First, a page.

May Schwartz and Mildred Schwartz.
Mr. Schwartz was the cherished brother
of the late Julius Schwartz and the late
Interment was at Hebrew Memorial Park.
Contributions may be made to Yeshiva
Beth Yehudah, P.O. Box 2044 Southfield,
MI 48037, www.detroityeshiva.org ; Yeshiva
Gedolah, 24600 Greenfield Road. Oak
Park, MI 48237; or Congregation Shomrey
Emunah, 25451 Southfield Road, Southfield,
MI 48075. Arrangements by Hebrew
STEPHANIE SKLAR, 47, of Waterford,
died April 29, 2012.
She is survived by her mother, Fern Rott;
father, Dr. Eugene Sklar; sister and brother-
in-law, Jackie and Steve Katz of Farmington
Hills; many loving nieces, nephews, other
family members and friends.
Ms. Sklar was the dear daughter of the
late David Rott.
Contributions may be made to JARC
or to a charity of one's choice. Interment
took place at the Machpelah Cemetery
in Ferndale. Arrangements by Dorfman
EVA STERN, 90, of West Bloomfield, died
April 24, 2012.
She is survived by her sons, Gary Stern of
West Bloomfield, Richard Stern of Arlington,
Va., David Stern of Livonia; daughters-in-
law, Fran Stern and Laura Stern; sister-in-
law, Ethel "Ette" Frankfort; grandchildren,
Lora (Adam) Cole, Brian Stern, Kelsey Stern
and Karlin Stern; great-grandchildren,
Madison and Katie.
Mrs. Stern was the beloved wife of the
late Jerome Stern; the sister of the late Joe
Frankfort and the late Eli Frankfort.
Contributions may be made to a charity of
one's choice. Interment took place at the Adat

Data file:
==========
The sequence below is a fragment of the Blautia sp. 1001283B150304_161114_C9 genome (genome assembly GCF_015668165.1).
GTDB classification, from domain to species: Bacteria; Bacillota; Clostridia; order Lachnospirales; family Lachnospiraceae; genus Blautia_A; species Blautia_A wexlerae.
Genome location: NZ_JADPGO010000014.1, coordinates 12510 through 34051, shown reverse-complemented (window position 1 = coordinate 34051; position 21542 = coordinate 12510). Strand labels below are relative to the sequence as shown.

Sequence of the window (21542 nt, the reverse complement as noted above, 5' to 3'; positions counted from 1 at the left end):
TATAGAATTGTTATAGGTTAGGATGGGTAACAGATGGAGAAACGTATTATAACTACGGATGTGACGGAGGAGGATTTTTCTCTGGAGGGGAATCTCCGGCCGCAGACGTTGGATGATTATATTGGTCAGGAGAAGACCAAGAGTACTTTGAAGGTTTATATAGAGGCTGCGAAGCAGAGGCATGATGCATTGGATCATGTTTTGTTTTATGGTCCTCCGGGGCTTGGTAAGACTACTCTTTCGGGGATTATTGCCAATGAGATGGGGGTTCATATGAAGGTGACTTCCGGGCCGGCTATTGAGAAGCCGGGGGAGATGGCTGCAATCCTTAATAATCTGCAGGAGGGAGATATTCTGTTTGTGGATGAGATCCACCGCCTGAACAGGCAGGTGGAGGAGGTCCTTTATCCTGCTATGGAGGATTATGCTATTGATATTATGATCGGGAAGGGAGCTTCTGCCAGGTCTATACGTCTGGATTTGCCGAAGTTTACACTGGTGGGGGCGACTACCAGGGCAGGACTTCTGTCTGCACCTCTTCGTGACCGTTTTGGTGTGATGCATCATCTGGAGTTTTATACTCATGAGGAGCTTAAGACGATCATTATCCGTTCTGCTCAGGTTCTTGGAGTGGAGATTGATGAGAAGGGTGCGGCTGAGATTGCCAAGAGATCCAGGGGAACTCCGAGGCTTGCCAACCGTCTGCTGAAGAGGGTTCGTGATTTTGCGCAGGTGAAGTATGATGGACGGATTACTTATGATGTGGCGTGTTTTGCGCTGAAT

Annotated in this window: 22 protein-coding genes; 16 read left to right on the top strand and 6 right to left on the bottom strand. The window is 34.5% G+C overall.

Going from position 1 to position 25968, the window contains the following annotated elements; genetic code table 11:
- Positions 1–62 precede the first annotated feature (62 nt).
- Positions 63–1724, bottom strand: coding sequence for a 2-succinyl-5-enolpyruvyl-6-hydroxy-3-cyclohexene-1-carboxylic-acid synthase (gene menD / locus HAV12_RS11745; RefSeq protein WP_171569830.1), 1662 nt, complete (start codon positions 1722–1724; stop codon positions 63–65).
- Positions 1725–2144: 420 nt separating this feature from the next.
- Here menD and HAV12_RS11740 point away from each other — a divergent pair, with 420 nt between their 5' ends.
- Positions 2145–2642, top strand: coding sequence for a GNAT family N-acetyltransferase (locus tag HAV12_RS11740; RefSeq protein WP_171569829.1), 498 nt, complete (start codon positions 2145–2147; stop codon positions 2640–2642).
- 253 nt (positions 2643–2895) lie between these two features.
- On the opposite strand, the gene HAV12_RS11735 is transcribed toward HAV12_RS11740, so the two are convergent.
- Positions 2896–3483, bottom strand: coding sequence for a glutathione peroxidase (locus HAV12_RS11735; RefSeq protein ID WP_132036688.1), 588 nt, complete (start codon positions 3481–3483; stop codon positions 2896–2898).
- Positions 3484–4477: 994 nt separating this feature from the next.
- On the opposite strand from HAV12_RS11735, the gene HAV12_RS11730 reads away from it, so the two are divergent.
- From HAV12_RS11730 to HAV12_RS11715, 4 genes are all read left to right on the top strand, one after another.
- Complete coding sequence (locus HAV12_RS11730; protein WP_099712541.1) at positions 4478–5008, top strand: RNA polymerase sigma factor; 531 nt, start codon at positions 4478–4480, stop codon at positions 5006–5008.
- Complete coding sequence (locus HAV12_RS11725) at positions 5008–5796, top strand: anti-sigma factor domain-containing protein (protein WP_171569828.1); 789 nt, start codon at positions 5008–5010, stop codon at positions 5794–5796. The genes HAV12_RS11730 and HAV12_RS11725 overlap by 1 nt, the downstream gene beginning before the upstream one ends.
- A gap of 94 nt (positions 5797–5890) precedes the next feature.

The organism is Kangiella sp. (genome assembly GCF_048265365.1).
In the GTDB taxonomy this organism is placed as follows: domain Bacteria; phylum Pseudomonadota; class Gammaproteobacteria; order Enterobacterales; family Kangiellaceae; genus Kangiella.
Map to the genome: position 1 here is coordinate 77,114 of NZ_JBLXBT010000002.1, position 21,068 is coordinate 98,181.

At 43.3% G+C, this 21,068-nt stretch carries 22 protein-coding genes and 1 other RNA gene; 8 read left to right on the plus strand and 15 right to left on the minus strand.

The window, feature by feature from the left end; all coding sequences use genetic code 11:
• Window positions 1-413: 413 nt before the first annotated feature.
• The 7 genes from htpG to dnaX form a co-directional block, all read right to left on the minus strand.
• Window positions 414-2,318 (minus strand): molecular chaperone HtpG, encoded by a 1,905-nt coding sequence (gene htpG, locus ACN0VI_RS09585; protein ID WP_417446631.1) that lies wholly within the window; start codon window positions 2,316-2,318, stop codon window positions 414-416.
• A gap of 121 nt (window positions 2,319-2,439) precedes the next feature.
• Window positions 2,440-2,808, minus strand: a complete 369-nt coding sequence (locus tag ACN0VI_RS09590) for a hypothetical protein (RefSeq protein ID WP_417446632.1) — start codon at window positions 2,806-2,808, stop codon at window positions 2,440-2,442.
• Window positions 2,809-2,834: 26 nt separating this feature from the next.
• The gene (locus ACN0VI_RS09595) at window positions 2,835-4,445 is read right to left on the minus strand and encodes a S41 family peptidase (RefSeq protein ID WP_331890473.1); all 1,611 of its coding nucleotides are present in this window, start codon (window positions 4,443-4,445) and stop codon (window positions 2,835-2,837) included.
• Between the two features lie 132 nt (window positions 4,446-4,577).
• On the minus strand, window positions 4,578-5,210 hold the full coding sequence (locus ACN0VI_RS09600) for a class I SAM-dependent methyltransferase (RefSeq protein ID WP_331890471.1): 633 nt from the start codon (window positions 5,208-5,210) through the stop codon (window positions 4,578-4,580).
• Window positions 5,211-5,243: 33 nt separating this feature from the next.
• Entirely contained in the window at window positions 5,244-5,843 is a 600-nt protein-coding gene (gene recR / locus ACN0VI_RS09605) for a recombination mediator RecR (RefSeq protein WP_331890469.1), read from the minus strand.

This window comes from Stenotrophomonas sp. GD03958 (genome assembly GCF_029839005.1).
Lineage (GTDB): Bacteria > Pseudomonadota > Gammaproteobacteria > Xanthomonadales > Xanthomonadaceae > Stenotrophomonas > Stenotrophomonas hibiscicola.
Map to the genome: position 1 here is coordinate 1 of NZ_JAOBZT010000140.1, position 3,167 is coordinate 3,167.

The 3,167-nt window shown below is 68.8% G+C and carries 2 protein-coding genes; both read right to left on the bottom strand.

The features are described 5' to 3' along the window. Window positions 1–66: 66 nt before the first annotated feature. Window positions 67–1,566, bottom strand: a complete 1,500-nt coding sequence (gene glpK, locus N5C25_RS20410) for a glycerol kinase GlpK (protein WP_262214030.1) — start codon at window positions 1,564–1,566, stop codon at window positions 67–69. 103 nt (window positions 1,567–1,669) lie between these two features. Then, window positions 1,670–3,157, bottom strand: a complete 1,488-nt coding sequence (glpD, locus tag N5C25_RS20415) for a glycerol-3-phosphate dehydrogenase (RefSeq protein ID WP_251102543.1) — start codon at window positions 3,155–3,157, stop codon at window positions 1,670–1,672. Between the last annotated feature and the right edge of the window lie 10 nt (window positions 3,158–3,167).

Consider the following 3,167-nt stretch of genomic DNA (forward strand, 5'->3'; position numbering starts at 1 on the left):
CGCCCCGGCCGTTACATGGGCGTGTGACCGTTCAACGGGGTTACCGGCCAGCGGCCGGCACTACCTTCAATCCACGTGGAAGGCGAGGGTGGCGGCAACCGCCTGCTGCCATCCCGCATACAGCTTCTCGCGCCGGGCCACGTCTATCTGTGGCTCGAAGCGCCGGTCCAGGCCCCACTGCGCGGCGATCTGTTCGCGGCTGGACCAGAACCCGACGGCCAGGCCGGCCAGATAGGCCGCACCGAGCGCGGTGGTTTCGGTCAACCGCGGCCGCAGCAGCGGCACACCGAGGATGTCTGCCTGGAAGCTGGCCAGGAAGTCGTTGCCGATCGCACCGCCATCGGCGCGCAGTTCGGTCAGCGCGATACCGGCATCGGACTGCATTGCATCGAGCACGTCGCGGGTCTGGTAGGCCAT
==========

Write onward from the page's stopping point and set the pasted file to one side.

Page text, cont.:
Shalom Memorial Park Cemetery in Livonia.
Arrangements by Dorfman Chapel.
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151-300 words, etc. A photo counts
as 30 words. There is no charge for a
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wording to conform to its style
considerations. For information, have
your funeral director call the JN or
you may call Sy Manello, editorial
assistant, at (248) 351-5147 or email
him at email@example.com .
Benzion Netanyahu, 102
enzion Netanyahu — his-
torian, onetime political
activist and father of Israel's
prime minister — died April 30,
2012, in Jerusalem at age 102. An
accomplished scholar and the patri-
arch of one of Israel's most important
political families, he also played a
surprising and little-known role in
American political history.
Netanyahu was born in Poland in
1910 to a family deeply immersed in
the world of religious Zionism. His
father, Rabbi Nathan Mileikowsky,
a popular Zionist preacher, brought
the family to British-ruled Palestine
in 1920. He Hebraicized the family
name to Netanyahu.
In the wake of the Palestinian Arab
riots of 1929, Netanyahu was attract-
ed to the militant wing of the Zionist
movement, Revisionist Zionism,
headed by Vladimir Ze'ev Jabotins
His literary talents were recognized
early on, and he served as editor in
chief of the Revisionist newspaper
HaYarden in the 1930s.
In 1940, Jabotinsky sent several
of his leading disciples, including
Netanyahu and future Knesset mem-
ber Hillel Kook (better known as
Peter Bergson), to the United States
to seek funds and public support for
the rescue of Europe's Jews and cre-
ation of a Jewish state in Palestine.
"It was a brand new world for us,"
Netanyahu told me in one of my
interviews with him. "I had never
been to America. But I had to learn
quickly — there was no time. The
world of European Jewry was going
up in flames."
Netanyahu became executive direc-
tor of the U.S. wing of the Revisioni-'
Zionist movement and editor of its
magazine, Zionews. His essays were
notable for their passion, political
insights and high level of fluency in
a language he only recently had mas-
tered. One 1944 editorial criticized
Netanyahu on page 74
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